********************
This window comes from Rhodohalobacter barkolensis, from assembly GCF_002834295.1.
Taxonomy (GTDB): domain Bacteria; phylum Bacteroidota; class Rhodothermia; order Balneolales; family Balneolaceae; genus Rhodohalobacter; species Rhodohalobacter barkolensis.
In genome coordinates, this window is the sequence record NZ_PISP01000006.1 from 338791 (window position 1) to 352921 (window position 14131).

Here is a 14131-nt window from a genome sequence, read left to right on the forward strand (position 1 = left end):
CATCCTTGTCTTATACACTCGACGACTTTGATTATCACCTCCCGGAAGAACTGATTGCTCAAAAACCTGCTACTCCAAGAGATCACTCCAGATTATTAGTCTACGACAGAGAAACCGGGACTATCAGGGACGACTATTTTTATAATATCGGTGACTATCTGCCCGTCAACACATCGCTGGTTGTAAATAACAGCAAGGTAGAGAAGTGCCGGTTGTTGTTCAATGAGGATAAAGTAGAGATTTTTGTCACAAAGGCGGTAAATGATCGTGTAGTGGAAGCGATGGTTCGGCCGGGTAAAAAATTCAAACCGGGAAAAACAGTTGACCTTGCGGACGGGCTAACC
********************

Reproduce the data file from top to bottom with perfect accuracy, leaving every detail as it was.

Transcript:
This window comes from Rhodohalobacter barkolensis, from assembly GCF_002834295.1.
Taxonomy (GTDB): domain Bacteria; phylum Bacteroidota; class Rhodothermia; order Balneolales; family Balneolaceae; genus Rhodohalobacter; species Rhodohalobacter barkolensis.
In genome coordinates, this window is the sequence record NZ_PISP01000006.1 from 338791 (window position 1) to 352921 (window position 14131).

Here is a 14131-nt window from a genome sequence, read left to right on the forward strand (position 1 = left end):
CATCCTTGTCTTATACACTCGACGACTTTGATTATCACCTCCCGGAAGAACTGATTGCTCAAAAACCTGCTACTCCAAGAGATCACTCCAGATTATTAGTCTACGACAGAGAAACCGGGACTATCAGGGACGACTATTTTTATAATATCGGTGACTATCTGCCCGTCAACACATCGCTGGTTGTAAATAACAGCAAGGTAGAGAAGTGCCGGTTGTTGTTCAATGAGGATAAAGTAGAGATTTTTGTCACAAAGGCGGTAAATGATCGTGTAGTGGAAGCGATGGTTCGGCCGGGTAAAAAATTCAAACCGGGAAAAACAGTTGACCTTGCGGACGGGCTAACC